Wildlife Management: Defense Through Habitat Diversity

Practicing Wildlife Management

The secret to wildlife management is… wait. There is no secret. Wildlife management is about habitat management combined with proper population sizes. The one factor that has the biggest impact on native plants and animals is water, more specifically, precipitation. As long as it keeps raining habitat quality seems to take care of itself. Once it stops, food supplies begin to shrink and animals are faced with hard times. Wildlife management is about anticipating the difficult times during the good times.

Growing natural wildlife food is not much different than growing an agricultural crop. It can really hurt when it does not rain. Drought can make things tough on the landscape for both plants and wildlife. Planning ahead to lessen the impacts of drought conditions is important to any farming, ranching or hunting operation. This is especially important when forecasts indicate a hot, dry summer may be in the near future. Landowners interested in wildlife management can follow a couple of common sense guidelines to lessen the impact of below-average rainfall on the animals found on their property.

Setting Goals for Management Success

First, focus on your management goals and practices. Do not stray from your objectives, but stick to it regardless of expected rainfall. When the rains return, your property will be ready. Also, be mindful of your budget and allow for flexibility in your activities. Always maintain a minimum amount
of ground cover. If possible, one to two feet of herbaceous cover throughout all seasons is best in grasslands and savannah habitats. This residual grass provides great fawning cover and promotes grassland bird reproduction.

Leaving herbaceous cover for the next rainfall event provides healthy plants that offer the necessary food and cover for many wildlife species. The ability to leave standing cover means having a plan to reduce livestock numbers in the pasture and/or move livestock to irrigated crop land or improved pastures. During extended droughts, landowners may be faced with removing livestock all together. Along with cattle, maintaining whitetail deer and feral hog populations within the habitat’s carrying capacity will help reduce the potential for damage. Recreational hunting can be fun, but herd harvest to protect resources can become time consuming.

Proper Carrying Capacity Maintains Habitat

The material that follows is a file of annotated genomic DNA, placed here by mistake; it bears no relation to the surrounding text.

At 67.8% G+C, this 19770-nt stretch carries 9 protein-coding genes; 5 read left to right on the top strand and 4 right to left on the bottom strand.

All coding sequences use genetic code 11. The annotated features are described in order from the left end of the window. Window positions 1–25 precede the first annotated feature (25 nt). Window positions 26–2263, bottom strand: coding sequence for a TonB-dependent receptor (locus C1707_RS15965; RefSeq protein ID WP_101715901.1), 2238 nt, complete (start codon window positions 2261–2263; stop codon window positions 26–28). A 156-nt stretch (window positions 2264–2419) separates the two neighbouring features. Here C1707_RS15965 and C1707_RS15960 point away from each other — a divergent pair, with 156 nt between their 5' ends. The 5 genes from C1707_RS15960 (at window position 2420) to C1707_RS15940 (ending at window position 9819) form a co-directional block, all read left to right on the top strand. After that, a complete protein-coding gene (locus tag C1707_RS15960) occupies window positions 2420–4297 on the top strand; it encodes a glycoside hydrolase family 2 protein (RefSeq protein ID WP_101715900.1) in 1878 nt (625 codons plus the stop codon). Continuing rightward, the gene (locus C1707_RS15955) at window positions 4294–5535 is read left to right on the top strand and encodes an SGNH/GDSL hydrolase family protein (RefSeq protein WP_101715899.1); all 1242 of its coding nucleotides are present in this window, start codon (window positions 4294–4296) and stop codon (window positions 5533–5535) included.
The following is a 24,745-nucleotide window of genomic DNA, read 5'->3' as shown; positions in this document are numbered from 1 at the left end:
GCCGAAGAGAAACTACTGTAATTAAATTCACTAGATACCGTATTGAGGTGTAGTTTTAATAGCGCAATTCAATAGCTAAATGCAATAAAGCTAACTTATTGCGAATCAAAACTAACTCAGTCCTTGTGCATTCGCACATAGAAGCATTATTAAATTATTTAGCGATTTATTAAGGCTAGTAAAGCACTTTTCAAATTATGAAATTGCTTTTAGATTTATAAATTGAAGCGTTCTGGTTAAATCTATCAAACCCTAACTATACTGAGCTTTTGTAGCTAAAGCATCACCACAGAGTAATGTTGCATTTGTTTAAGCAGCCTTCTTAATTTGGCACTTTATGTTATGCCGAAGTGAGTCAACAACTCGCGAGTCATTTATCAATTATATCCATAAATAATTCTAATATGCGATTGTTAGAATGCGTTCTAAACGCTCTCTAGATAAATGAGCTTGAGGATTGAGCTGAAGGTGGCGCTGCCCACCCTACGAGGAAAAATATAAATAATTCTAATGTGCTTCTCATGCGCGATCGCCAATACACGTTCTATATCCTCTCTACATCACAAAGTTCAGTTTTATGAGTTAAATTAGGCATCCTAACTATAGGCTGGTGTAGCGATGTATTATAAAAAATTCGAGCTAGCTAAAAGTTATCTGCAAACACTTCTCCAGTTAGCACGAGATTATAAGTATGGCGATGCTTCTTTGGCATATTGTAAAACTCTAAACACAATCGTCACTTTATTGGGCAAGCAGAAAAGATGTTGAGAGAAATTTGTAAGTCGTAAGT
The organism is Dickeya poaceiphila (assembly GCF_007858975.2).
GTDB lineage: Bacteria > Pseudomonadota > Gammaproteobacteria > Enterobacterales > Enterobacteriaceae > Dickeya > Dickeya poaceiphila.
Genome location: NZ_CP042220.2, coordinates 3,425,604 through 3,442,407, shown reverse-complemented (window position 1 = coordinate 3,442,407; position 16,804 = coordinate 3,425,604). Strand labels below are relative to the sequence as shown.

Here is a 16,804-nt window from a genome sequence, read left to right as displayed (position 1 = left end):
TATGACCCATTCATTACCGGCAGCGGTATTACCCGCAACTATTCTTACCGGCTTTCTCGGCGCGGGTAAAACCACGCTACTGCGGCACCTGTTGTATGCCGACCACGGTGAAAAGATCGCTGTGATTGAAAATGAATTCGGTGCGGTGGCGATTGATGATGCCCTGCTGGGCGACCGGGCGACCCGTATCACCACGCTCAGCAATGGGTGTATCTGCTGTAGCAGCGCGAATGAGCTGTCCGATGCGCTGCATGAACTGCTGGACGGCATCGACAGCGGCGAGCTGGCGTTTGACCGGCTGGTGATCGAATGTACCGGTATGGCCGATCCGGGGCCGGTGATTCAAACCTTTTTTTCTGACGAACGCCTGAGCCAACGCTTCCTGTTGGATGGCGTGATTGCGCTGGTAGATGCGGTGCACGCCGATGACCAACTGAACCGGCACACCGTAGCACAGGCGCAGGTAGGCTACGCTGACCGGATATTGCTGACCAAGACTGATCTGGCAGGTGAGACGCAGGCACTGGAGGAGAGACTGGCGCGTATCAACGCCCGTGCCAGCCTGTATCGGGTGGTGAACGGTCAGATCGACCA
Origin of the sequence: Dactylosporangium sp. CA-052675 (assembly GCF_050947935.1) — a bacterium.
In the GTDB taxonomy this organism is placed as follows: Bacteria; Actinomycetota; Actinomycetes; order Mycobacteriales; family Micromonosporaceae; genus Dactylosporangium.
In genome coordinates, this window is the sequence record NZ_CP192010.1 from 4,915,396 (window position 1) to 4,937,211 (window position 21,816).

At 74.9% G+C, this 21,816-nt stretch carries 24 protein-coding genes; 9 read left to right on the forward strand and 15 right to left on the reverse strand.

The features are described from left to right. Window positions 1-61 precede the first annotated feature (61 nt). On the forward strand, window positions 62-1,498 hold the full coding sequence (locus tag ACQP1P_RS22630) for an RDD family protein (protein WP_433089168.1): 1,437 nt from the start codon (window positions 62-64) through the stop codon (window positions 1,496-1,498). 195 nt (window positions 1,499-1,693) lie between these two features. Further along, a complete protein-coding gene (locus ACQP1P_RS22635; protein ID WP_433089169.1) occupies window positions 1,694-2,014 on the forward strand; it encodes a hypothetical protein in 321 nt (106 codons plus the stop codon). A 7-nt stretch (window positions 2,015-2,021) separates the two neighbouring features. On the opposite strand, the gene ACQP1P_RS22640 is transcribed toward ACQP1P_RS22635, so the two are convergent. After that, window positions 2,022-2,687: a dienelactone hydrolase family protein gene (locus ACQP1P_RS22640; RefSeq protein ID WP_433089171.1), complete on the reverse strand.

By reducing the number of consumers on the land, land managers can maintain the minimum desired grass cover, which helps local wildlife big time. Second, maintain as many wildlife and livestock water locations as possible, especially during the hot, dry months in arid to semi-arid areas. A good rule-of-thumb density would be one water location every 400 acres. Although this may not be possible in every area, the even distribution of water will spread wildlife evenly across the property.

Keep water in mind when setting up a property for wildlife. Hot and windy days will accelerate evaporation rates and can make it very difficult to maintain large surface ponds. However, it may still be possible and economically friendly to maintain wildlife-friendly watering troughs and stations. Food is important too. Many properties provide supplemental feed during drought. This is the last resort to maintain wildlife body condition and survival. The ability to feed wildlife (and livestock) may minimize the impacts on your habitat, but prolonged supplementing will impact your bank account and eventually the habitat.

Habitat Diversity is Wildlife Management

Good habitat can just about grow itself as long as it keeps raining, but habitat manipulation and planning ahead can enhance your wildlife management efforts many times over. All areas will eventually revert back to dry times, so manage native plants, especially brush, and livestock in such a manner to take advantage of rainfall. Just be ready to reduce domestic grazing animals and harvest excess deer as needed. Like an investor, plan for both the good times and the bad. It seems maintaining diversity is the best defense when it comes to wildlife management as well as financial investments.

Managing for wildlife and habitat